Techno around the world means a lot of different things. It’s also experienced in many, many different ways. In Europe, techno is no longer underground. Some people would even say it’s mainstream. Festivals like Dekmantel and Awakenings in the Netherlands (the latter drawing upwards of 100,000 people), Time Warp in Germany and Sonus in Croatia are a testament to that, which are amongst the largest techno events in the world. Because of their extremely high production value and mind-bending immersive visual experiences, they can book whomever they want: from Berghain residents to scene celebrities. And they draw crowds from both worlds, together on one dance floor (because music!). Of course, you also have entire cities that pride themselves on cultivating a world-class techno scene from the bathrooms of its dingy clubs, but the point is, you have it all. But in Taipei, the last frontier, techno has kept itself underground (its two dedicated techno clubs B1 and Pawnshop are literally underground), which is a good thing but parts of its scene can be a little bit…pretentious. There, we said it.
While the rest of the world has been working hard at refining its musical taste since the EDM explosion and techno is beginning to open up to the masses, even across Asia where just before the pandemic was experiencing its own underground awakening in the eyes of the world, Taiwan continues to live in the shadow of Berlin with no hope of ever seeing an Awakenings-style event.
Seemingly frustrated with the inaccessibility and misunderstanding surrounding techno culture in Taipei, theLOOP set out to change public opinion. But before we venture there, it’s important to understand that its centrifrugal club OMNI is predominantly an EDM club — which probably raised a lot of eyebrows (but it’s good to get people talking). Before that, it was LUXY for around a decade and combined the two clubs have thrown every party known to mankind in that time with all the best DJs in the world in all the different genres...except techno.
The thing that OMNI does best is overwhelm patrons with the wow factor. There are hundreds of lasers shooting in every direction, a screen that wraps around half the club that literally bends your mind, and, most importantly, a sound system by VOID Acoustics that rattles your bones — all the makings for the flawless execution of a high-production EDM event that would impress the Martin Garrix’s of the world. But who says high-production is reserved for only EDM events? Taiwan does, and OMNI looked to change that last Sunday through its debut basika event, which drew 1,300 people to the club for the first high-production techno event geared for a wider audience in Taiwan.
Using all of those same elements that normally charge a regular Saturday night at OMNI, but applying a less is more approach, and of course, booking a line-up of seemingly underrepresented techno talents from around Taiwan, OMNI pulled off an event that a couple of people likened to the kind of parties you experience during peak season in Europe. The lasers were set to minimalist precision, the screen only illuminated the DJs, and most importantly, techno thumped through the floor just right. Even the tables had a good time. We had to wonder how the concept would fare with a crowd that is usually turned off by clubs that offer table service, but it looked like all but a few tables were booked out and people generally enjoyed having their own space to dance. Now that we think about it, at our age, we’re rethinking our own aversion to tables...it’s nice to sit down sometimes!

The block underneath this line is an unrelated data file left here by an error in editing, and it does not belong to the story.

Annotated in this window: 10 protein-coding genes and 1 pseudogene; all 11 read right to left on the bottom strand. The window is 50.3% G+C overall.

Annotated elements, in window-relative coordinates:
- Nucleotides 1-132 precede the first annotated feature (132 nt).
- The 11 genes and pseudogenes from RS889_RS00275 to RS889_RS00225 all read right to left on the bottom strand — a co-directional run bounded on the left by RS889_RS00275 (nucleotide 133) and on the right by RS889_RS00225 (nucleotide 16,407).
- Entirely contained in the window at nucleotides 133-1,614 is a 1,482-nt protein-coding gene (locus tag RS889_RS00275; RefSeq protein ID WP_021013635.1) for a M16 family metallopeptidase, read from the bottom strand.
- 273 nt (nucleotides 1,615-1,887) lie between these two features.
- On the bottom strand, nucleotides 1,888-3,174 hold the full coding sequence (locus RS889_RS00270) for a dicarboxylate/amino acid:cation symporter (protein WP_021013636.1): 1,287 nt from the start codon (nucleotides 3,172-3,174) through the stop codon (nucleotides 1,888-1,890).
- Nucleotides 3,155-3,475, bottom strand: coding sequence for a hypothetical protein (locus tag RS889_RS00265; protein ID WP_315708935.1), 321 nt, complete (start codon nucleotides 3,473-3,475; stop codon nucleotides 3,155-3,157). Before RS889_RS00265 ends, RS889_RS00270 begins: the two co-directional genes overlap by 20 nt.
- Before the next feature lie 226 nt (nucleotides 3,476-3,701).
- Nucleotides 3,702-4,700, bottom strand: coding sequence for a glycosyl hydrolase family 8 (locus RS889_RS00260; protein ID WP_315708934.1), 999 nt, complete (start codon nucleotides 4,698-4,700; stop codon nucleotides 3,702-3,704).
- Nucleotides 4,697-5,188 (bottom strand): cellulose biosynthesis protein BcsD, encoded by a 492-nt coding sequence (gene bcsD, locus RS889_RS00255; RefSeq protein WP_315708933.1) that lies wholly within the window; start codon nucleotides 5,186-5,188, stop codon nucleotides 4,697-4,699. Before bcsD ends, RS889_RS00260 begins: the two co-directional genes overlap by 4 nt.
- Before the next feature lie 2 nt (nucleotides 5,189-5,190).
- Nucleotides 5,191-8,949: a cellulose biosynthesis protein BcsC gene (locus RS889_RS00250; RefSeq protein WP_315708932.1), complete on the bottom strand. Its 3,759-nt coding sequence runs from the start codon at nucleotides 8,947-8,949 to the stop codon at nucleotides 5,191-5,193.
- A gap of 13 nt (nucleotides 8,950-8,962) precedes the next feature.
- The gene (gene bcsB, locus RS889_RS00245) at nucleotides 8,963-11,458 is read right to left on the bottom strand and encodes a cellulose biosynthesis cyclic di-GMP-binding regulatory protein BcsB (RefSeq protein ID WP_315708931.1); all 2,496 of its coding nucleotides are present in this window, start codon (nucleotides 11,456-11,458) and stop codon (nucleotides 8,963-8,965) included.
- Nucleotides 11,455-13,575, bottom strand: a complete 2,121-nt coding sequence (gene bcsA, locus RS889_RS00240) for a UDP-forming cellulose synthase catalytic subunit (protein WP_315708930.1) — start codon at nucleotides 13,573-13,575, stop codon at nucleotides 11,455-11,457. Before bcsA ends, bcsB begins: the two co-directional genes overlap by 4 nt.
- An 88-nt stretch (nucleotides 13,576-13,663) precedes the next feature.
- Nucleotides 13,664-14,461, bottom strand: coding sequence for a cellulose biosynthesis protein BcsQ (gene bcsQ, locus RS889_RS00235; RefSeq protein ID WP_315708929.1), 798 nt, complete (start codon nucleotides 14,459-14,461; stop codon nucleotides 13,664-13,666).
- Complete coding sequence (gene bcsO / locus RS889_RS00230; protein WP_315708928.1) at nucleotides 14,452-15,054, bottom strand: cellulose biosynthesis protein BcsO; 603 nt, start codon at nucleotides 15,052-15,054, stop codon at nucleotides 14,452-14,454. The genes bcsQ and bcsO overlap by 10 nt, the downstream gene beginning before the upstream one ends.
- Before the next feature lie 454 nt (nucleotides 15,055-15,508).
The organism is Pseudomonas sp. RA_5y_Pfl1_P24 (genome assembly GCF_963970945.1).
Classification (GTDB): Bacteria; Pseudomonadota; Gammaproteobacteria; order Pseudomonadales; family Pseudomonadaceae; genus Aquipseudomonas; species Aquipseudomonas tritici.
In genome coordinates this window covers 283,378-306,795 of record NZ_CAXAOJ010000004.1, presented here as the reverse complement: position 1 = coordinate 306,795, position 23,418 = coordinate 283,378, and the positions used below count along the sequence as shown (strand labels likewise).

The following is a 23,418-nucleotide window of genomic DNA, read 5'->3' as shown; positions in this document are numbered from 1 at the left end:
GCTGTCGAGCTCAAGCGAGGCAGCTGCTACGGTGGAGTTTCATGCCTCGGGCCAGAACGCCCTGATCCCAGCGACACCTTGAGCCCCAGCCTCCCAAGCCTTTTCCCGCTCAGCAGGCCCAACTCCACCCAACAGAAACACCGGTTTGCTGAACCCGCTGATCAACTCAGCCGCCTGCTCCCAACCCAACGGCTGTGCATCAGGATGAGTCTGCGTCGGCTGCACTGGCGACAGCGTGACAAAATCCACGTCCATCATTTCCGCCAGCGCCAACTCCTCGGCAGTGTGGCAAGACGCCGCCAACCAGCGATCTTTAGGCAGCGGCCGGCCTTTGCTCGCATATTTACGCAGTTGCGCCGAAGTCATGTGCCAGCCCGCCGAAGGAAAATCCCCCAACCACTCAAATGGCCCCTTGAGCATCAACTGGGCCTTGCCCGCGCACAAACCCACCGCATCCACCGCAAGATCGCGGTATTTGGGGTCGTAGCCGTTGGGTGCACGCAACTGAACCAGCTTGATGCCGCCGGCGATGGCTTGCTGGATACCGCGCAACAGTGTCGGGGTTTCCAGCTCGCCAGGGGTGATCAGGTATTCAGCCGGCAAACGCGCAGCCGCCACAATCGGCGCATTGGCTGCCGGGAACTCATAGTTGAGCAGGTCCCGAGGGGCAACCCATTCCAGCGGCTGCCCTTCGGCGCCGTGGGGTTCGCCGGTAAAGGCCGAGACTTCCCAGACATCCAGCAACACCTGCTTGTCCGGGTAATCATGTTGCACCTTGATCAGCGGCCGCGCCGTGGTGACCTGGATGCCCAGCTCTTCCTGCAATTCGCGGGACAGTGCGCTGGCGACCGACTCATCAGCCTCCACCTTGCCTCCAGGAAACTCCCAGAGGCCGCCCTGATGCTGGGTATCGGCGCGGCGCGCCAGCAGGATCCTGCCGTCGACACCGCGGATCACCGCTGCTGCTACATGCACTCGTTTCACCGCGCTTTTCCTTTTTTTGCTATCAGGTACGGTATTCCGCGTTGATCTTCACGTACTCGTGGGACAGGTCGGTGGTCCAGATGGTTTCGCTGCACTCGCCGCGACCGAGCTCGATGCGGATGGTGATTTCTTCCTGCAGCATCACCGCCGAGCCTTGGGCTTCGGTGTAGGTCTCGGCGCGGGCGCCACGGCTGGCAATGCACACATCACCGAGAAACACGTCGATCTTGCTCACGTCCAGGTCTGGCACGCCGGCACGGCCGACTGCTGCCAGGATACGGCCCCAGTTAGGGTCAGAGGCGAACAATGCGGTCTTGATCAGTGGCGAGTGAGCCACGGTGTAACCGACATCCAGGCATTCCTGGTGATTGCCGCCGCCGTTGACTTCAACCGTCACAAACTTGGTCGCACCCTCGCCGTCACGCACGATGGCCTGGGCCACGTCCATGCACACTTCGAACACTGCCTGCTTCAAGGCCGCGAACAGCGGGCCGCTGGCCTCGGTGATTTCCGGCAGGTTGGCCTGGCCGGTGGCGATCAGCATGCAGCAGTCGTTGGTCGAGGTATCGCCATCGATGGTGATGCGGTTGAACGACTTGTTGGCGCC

In the weeks leading up to the event, the club delivered a highly curated yet extremely minimal marketing plan (yes, we realize this is an oxymoron) that focused on engaging an audience into thinking about what techno really means. There were no bells, no whistles, just thought-provoking questions and statements designed to evoke a new thinking pattern towards the culture.
One post read: “There’s a saying, Music is what FEELING and EMOTION actually sounds like. In its simplest and purest forms, stripped of all the unnecessary and current pretentiousness. Back to the basics, it is just about You, the Artist and the Music. A spiritual connection that doesn't speak in words. This is the goal. This is basika.”
Did they achieve this goal? Maybe. But cultivating a new culture doesn’t happen overnight; this was a good start, however. If you trace the history of techno in Taiwan, you’ll find one group at the helm, one that created an elite and internationally lauded scene (amongst the elitists anyway), but not one that is accessible to all and not one that will ever grow by numbers. But a healthy scene is a diverse scene, and accessibility is a good thing. With techno tourism coming up in Asia, it would be great to see Taiwan become an integral stop on the circuit. It would be great to see some techno titans regularly play in Taiwan, artists like Pan-Pot, Sven Väth, Carl Cox and Richie Hawtin (whose sake made an appearance at the event via a tasting sponsored by the club), and brands like basika make this a real-world possibility.
Overall, basika proved that all underground events don’t need toilets spilling onto the floor or broken air conditioning to be cool. Techno can be enjoyed by the masses five floors above the ground, and it can be enjoyed from a table, too.